Prime Minister and GERB party leader Boiko Borissov said on April 14 that he would not be the candidate prime minister in a government to be proposed by his party.
Borissov was speaking a day before the 45th National Assembly, elected on April 4, holds its first sitting.
GERB won the largest share of votes in Bulgaria’s parliamentary elections. The constitution confers on the winner of the largest share of votes the right to the first of three attempts to get a government voted into office.
However, the other five groups in the newly-elected National Assembly all oppose a government nominated by Borissov taking office.
Speaking during a visit to Veliko Turnovo, Borissov declined to say who GERB’s candidate prime minister would be.
He denied that it would be current Deputy Prime Minister Tomislav Donchev.
Borissov denied reports that he had withdrawn his confidence from Sofia mayor Yordanka Fandukova and Bourgas mayor Dimitar Nikolov, two of the deputy leaders of GERB, because of the party having run second to rivals in those cities.
GERB is scheduled to hold a national conference on May 11. The election of a party leader is not on the agenda, but elections of deputy leaders are scheduled, and reports have said that Fandukova and Nikolov will be ousted.
Earlier on April 14, addressing a Cabinet meeting – the last before his government tables its resignation in the new National Assembly – Borissov said that Bulgaria’s electorate had firmly put GERB into first place “and that is why we will approach the formation of a new government responsibly”.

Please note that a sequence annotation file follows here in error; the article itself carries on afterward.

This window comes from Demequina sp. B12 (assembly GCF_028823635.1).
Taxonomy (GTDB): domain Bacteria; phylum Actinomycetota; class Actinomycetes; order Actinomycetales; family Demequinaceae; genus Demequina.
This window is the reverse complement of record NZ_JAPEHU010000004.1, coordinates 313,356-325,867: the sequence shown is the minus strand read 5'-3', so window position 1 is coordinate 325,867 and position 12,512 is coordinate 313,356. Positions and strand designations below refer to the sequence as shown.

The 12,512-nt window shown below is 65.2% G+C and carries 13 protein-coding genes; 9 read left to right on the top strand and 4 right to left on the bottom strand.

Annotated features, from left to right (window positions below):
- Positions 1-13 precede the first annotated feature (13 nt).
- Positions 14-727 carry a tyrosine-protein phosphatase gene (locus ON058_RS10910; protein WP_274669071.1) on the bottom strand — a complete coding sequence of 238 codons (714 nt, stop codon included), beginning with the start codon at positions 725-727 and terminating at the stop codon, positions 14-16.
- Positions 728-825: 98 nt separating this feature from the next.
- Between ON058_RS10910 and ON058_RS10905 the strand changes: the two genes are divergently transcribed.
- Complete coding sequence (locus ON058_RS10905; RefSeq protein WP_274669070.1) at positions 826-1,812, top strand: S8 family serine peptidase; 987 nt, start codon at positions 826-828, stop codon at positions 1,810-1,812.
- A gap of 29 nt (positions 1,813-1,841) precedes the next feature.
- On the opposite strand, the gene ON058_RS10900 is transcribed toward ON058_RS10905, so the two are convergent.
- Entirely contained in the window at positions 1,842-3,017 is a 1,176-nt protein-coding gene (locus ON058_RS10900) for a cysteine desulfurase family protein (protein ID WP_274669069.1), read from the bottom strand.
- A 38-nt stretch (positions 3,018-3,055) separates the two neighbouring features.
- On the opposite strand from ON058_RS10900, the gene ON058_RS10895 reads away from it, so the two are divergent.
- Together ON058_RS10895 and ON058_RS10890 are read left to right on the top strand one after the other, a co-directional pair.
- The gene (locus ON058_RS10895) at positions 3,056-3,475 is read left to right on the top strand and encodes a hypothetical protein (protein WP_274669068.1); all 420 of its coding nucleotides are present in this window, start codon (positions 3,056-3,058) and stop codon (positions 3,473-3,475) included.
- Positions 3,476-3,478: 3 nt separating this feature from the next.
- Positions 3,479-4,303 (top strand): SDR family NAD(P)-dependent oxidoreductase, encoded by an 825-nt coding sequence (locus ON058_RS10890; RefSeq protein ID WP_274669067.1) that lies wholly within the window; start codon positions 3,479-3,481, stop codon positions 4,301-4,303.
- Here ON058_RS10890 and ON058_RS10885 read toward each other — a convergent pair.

Borissov said that the Covid-19 pandemic in Bulgaria had not passed and that was another reason to take a responsible approach to the formation of a government.
He said that those who ask whether his party was afraid of a caretaker government “are themselves afraid of democracy”.
Should all three attempts at getting a government voted into office, Bulgaria’s constitution requires the head of state, President Roumen Radev, to dissolve Parliament, set an election date and appoint a caretaker government.
Radev is politically hostile to Borissov, which has led to several comments that Borissov would make every effort to avoid a Radev-appointed caretaker government.
Should – as expected – a government nominated by Borissov not be voted into office, the second mandate would be handed to cable television presenter Slavi Trifonov, whose ITN party ran second on April 4.
Last week, Borissov said that he would supply the votes of his MPs to allow a cabinet nominated by Trifonov to be voted into office.
(Photo via Borissov’s Facebook page)
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